http://dakotafreepress.com/2015/05/09/obama-wrong-on-faith-and-success-right-on-value-of-community-college/#comment-5397
    http://dakotafreepress.com/2015/05/09/obama-wrong-on-faith-and-success-right-on-value-of-community-college/#comment-5410

    It raises the question of how Christians would feel if the Constitution referred to “the Year of our Prophet Muhammad one thousand two hundred and Seventeen” instead.

  12. Mrs. Nelson

    Are you serious with this? I’m as staunch an atheist as they come and I see ZERO ISSUES with this – atheist and as a former 4H’er and supporter.

  13. owen reitzel

    what would happen if you had a Muslim symbol on that pallet?

  14. People can paint these pallet things any way they want, as I see it. Who cares? I sure hope we don’t see nanny-state legislation next year saying you can only paint pallets in one of the 27 patterns shown in a government brochure. PS: there is no god

  15. Seriously? It’s a kid’s 4-H project.
    Did you really just refer to the USA as “today’s Rome”?
    That kid has every right to paint that pallet exactly the way he did. So does any one religion. It’s a pallet.
    The message sent is he’s proud to be Christian, and proud to be American.
    Both if those are absolutely fine.
    I don’t care what people from other faiths, or other countries perceive the message to be.
    If they don’t like an American’s pride in his love of his country and faith, they can pound sand.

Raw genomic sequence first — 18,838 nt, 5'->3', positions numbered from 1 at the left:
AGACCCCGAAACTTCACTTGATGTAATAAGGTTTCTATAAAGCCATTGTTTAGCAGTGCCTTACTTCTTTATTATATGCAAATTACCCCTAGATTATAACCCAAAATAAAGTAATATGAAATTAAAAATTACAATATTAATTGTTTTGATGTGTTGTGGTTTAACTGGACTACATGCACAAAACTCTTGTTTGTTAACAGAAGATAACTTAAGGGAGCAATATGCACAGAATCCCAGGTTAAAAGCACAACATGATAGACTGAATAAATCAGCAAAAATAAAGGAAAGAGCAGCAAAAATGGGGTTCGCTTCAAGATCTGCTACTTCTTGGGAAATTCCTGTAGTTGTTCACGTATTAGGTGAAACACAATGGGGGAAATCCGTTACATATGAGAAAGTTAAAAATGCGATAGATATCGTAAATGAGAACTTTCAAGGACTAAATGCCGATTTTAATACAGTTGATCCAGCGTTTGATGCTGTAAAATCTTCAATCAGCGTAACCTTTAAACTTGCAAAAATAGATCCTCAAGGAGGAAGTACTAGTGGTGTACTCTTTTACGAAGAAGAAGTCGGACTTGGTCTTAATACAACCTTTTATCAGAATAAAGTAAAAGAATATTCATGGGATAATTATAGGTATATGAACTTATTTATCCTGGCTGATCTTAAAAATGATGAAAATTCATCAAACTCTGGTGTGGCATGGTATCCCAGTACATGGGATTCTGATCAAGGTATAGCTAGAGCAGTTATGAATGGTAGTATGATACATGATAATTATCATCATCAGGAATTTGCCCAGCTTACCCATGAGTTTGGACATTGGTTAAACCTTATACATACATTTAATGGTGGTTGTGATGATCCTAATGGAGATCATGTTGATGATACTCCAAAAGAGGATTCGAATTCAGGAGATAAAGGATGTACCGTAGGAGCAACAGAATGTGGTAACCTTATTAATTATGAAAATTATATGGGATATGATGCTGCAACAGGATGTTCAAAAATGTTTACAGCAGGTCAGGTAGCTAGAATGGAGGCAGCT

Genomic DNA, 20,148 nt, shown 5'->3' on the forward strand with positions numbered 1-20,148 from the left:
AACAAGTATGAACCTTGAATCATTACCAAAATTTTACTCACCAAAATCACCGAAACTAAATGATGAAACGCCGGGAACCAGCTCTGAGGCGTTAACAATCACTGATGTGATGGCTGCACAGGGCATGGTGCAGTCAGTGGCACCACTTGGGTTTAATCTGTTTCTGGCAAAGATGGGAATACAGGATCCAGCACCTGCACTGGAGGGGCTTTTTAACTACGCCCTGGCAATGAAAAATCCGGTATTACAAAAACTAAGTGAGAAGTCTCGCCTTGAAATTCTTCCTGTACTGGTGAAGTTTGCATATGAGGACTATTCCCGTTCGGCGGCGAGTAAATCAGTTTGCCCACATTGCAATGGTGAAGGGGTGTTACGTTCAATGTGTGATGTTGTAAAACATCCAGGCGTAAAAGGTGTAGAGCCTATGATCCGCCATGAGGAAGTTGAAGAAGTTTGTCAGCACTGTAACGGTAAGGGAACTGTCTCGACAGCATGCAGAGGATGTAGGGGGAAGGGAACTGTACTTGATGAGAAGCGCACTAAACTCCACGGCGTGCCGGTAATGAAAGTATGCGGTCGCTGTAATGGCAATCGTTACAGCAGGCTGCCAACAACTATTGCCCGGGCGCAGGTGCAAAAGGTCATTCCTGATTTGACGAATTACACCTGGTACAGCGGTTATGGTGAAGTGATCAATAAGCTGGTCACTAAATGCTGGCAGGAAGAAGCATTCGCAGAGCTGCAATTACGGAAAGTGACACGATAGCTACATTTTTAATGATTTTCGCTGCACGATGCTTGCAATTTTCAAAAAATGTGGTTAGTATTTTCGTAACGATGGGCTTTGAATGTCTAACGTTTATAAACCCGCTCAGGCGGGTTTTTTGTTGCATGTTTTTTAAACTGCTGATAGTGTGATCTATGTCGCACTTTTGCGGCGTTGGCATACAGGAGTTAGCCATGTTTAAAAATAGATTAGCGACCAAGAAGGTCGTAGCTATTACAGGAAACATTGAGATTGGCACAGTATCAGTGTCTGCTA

I’m not religious at all, but I am a veteran. We fought for this kid’s right to express his pride. Did you?
    You getting offended at this is part of what’s wrong with the USA, and now it seems SD. I sure hope you don’t get elected.

  16. This is a 4H project. When Christ said His followers would be persecuted, I bet this kid didn’t anticipate this would be one of those times. But, I guess it is a good lesson on how broad it will be.

  17. Persecuted, Troy? Far from it. I’m asking a question about a symbol, just as I would if I were grading an essay or evaluating any other public statement. I’m not calling anyone names or demanding that anyone be thrown out of the public square.

  18. “Today’s Rome”? Yes, Don, I did say that. Do you find something erroneous in comparing the United States to the dominant political and economic power of 2,000 years ago? Does not Jesus’s direction, “Render therefore unto Caesar the things which are Caesar’s; and unto God the things that are God’s” help modern Christians understand their relationship with the secular power of the United States?

    Not caring how other people perceive a message, especially your neighbors and fellow Americans, perceive your message, Don, demonstrates a Trump-like lack of empathy.

    I’ve taught thousands of kids how to express their pride and exercise other rights of citizenship in the classroom. Have you, Don? I could wage that attack, akin to yours, Don, trying to claim some special status that means I can speak to an issue and you can’t, but that’s un-American. Soldiers, teachers, parents, community leaders—we all protect and promote the Constitution. We can have an inclusive community that allows all forms of free expression. But we all should consider the meaning and impact of our expressions. Critique is one thing; personal attack is another. I do the former; unfortunately, a lot of my neighbors are more interested in the latter.

  19. Kurt! I know Matt! Cool to see he’s traveling the world taking pictures!

    And not cool, of course, to see people wearing flags as capes.

  20. Mr. H: 0
    Everybody else: 8

    Mr. H loses another debate about a meaningless blog. Let us hope if he is in the legislatures he wastes much time with law bills such as this, like Mr. Nelson does, to keep the legislatures from doing real damage.